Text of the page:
RealLIST Connectors 2022: These 22 leaders link Delaware with growth and inclusivity in mind


What community leaders continue to keep the Delaware tech and business communities close?

In 2020, Technical.ly brought you the inaugural RealLIST Connectors, a comprehensive roundup of folks working to build their local tech, entrepreneurship and innovation community by linking others with an eye toward future growth and inclusivity.

That list included around 75 Delaware innovators and the many different initiatives they started and organized, with one common feature: It’s not just about them, but a real investment in their city’s tech and business community, and about leaving it better for future generations.

Each year, we add a new, smaller batch of connectors to the list; check out 2021’s addendum here. This year’s list includes nominations from the community, as well as newsroom picks based on reporting over the last couple of years by Delaware reporter Holly Quinn, with contributions from Managing Editor Julie Zeglen and CEO Chris Wink.

So, here it is — the 2022 edition, and a peek into our source book at some of the most future-facing, highly impactful connectors you should know, in alphabetical order.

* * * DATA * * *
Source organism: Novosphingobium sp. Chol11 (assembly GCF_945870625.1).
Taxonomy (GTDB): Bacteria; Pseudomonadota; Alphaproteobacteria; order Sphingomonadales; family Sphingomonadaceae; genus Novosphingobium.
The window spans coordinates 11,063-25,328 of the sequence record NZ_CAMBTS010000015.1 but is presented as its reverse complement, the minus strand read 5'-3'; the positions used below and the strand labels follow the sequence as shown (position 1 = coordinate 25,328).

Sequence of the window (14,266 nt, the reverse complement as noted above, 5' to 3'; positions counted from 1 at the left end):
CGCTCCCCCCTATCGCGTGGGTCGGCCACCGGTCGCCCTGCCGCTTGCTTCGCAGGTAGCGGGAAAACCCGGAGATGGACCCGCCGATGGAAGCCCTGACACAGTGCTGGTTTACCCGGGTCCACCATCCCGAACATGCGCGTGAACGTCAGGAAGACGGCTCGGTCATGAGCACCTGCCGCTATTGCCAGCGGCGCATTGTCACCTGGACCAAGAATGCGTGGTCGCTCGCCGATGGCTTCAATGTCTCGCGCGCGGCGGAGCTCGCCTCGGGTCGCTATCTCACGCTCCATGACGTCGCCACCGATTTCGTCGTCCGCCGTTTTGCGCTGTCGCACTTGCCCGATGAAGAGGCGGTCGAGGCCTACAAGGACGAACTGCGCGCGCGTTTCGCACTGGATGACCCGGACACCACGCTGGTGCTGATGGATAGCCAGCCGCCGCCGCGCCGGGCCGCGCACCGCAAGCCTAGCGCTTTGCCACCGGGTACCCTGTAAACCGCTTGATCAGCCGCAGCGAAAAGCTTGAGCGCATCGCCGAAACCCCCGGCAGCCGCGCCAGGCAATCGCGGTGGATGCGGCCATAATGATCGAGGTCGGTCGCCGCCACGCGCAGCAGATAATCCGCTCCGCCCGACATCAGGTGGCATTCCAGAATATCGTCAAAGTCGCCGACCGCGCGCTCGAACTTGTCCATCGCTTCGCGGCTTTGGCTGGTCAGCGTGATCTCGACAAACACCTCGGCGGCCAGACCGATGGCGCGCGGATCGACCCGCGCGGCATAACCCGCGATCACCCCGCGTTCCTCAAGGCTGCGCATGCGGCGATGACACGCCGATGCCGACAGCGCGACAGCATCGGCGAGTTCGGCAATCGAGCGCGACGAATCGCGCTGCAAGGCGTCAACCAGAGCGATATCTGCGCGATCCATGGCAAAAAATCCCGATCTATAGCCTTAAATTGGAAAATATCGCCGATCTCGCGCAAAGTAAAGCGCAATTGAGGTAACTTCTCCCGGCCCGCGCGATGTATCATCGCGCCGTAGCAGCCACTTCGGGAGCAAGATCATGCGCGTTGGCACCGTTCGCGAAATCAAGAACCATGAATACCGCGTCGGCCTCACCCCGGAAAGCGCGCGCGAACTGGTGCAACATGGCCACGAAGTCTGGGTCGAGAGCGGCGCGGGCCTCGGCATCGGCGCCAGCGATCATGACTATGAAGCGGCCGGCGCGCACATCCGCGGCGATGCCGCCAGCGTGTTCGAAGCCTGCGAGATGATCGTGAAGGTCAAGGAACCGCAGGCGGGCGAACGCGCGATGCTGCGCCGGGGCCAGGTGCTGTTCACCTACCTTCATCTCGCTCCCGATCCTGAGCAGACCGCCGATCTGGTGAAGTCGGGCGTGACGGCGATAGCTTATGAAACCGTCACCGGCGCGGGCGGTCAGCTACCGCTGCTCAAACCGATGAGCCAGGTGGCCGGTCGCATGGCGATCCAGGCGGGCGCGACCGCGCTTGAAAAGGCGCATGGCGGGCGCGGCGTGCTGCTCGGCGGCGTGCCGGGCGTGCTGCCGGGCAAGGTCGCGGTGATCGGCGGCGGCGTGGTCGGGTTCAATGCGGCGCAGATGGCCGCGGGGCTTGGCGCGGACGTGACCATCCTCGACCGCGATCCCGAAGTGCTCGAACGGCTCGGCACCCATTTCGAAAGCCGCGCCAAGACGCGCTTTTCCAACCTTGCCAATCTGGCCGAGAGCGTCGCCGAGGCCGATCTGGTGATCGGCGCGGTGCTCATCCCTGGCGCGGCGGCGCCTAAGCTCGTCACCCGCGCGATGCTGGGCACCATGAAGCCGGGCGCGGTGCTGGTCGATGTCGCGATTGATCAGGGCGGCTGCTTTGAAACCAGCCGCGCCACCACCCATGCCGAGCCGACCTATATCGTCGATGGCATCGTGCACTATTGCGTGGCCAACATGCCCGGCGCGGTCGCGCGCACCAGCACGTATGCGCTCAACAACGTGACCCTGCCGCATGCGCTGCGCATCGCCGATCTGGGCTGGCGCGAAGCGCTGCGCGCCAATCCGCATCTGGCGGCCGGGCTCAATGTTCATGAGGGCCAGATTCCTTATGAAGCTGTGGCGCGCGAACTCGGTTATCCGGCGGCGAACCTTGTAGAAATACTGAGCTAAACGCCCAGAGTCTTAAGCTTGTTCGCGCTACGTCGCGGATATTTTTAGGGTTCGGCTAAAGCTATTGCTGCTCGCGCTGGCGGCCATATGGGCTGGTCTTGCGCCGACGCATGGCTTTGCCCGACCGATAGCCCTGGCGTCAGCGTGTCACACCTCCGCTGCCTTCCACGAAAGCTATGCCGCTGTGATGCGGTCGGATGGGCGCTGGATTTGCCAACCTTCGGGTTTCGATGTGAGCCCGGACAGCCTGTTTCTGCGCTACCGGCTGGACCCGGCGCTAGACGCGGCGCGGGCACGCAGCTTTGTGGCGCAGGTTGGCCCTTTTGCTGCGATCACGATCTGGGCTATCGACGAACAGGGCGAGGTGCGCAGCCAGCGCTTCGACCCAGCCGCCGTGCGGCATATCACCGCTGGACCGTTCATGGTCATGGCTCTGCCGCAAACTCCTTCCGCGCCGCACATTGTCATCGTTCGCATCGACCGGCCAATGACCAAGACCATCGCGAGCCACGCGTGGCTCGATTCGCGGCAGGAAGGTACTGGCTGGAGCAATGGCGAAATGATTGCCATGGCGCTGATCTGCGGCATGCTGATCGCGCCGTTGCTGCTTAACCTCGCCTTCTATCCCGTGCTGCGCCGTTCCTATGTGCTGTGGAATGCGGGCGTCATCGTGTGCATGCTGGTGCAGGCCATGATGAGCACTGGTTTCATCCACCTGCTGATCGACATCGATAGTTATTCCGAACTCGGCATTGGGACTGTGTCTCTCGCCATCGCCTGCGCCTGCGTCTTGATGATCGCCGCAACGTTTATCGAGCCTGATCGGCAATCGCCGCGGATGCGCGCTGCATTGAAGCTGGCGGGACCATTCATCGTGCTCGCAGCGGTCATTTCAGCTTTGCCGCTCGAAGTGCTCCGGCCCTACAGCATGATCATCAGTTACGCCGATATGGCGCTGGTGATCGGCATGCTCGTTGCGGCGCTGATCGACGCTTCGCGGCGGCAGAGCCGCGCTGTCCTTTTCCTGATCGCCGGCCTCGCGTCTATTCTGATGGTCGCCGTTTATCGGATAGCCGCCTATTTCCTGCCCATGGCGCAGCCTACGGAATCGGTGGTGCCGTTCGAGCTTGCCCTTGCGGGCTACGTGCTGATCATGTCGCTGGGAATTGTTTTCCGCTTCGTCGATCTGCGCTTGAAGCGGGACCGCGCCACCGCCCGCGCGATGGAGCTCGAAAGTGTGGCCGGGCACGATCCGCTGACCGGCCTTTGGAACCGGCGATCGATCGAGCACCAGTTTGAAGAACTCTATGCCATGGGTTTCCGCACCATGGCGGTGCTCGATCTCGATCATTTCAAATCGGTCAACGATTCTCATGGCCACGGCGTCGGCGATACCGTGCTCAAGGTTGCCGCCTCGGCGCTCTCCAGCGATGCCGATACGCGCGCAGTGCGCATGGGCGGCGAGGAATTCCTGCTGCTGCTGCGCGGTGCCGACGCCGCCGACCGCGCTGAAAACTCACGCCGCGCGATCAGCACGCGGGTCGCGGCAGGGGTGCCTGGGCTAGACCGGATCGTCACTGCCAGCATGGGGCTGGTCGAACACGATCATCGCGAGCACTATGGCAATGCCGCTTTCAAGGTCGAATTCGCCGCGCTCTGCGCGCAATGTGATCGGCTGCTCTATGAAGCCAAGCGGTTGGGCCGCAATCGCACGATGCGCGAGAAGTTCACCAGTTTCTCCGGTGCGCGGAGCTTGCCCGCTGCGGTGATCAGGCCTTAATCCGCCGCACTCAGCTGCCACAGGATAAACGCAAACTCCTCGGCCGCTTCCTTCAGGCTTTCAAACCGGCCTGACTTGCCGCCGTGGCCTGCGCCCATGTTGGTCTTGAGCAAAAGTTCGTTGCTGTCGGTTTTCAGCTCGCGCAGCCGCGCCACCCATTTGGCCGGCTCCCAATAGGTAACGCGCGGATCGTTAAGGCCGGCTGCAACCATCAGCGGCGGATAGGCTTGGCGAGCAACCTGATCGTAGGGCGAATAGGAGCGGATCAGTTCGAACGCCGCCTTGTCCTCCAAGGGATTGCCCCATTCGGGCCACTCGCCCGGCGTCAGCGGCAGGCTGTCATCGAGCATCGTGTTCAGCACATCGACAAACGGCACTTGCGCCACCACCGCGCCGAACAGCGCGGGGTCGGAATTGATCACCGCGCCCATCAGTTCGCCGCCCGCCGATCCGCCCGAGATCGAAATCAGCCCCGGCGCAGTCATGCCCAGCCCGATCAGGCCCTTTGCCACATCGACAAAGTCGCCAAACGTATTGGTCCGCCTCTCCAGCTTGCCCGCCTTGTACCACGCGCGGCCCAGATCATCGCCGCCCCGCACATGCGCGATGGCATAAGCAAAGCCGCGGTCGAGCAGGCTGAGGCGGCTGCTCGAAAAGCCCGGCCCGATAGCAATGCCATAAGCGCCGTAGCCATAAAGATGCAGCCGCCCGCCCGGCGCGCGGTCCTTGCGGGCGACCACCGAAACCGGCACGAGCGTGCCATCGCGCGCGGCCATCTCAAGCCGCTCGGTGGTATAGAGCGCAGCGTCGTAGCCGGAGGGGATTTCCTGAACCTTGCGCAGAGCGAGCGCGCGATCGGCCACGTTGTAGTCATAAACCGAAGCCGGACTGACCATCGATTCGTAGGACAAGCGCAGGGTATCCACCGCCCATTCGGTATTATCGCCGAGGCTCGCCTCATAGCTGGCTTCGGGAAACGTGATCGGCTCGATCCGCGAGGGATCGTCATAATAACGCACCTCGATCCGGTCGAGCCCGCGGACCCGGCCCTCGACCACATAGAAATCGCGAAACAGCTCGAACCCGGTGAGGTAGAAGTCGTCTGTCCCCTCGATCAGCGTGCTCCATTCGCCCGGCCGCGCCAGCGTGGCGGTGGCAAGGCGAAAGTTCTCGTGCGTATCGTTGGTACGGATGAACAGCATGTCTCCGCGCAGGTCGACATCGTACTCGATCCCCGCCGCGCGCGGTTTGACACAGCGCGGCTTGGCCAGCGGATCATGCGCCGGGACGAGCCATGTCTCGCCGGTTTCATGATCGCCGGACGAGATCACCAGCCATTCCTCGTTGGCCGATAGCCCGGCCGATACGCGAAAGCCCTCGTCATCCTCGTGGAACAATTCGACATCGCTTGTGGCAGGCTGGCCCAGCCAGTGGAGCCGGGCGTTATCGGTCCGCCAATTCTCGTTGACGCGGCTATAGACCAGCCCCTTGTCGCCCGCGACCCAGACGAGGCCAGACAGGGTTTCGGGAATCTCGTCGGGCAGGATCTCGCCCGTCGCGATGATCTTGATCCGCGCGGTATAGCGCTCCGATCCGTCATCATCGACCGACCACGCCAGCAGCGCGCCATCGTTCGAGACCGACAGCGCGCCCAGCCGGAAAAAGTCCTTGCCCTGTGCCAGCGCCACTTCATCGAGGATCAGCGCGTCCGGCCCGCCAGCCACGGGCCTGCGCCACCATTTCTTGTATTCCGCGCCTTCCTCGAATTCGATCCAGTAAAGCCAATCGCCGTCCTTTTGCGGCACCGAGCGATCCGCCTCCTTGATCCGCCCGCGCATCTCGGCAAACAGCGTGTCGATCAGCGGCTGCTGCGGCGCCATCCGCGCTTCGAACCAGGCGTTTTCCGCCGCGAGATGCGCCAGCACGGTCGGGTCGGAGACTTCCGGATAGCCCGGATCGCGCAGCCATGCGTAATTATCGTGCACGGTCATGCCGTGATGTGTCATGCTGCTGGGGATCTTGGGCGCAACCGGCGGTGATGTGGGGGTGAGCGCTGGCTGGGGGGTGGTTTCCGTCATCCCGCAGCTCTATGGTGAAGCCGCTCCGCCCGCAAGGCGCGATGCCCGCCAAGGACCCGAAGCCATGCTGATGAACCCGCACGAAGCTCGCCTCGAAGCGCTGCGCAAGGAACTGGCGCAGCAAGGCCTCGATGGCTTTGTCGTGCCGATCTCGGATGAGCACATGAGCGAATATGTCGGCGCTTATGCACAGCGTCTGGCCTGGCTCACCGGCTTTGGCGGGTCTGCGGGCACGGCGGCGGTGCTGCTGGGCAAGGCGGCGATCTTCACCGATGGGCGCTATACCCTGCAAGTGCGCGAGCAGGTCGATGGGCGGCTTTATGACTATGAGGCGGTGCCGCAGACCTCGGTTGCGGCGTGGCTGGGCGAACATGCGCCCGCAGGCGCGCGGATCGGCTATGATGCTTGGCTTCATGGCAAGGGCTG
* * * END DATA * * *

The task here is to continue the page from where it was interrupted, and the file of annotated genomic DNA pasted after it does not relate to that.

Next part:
P.S. This list, we acknowledge, is very focused on Wilmington and New Castle County. We’d love to know about more downstate connectors! If you or someone you know deserves to be here, tell us at delaware@technical.ly.

Opening a brick and mortar bookstore in 2021 is notable in itself in this age of Amazon and COVID-19. Books & Bagels, located at the corner of West Seventh and North Harrison streets in West Side Wilmington, is more than a mini Barnes & Noble. Instead, B&B showcases indie authors, workshops, local businesses and poetry open mics.

Sara Crawford, cofounder, Original Coloure Collective; creative director, Anara Original; program director, Women’s Business Center at True Access Capital

Sarah Crawford

Sara Crawford. (Photo via LinkedIn)

Combining art, events and support for local businesses, Crawford is a connector who brings together creators of color for collaboration, with a focus on supporting Black-owned businesses during the pandemic and beyond. In her role at the True Access Capital WBC, Crawford is in charge of business growth programs for women.

Danny DeJesus, founder, United Tech Project

Danny DeJesus

Danny DeJesus. (Courtesy photo)

DeJesus is committed to helping returning citizens get and keep tech jobs. That means he’s someone to know if you or a family member has a record that makes employment challenging to find, as well as if you want to get involved with anti-recidivism training and support as part of a community effort to improve Delaware. His Wilmington-based org recently partnered with a certain tech giant to bring Google Career Certificates to the tristate area via scholarships.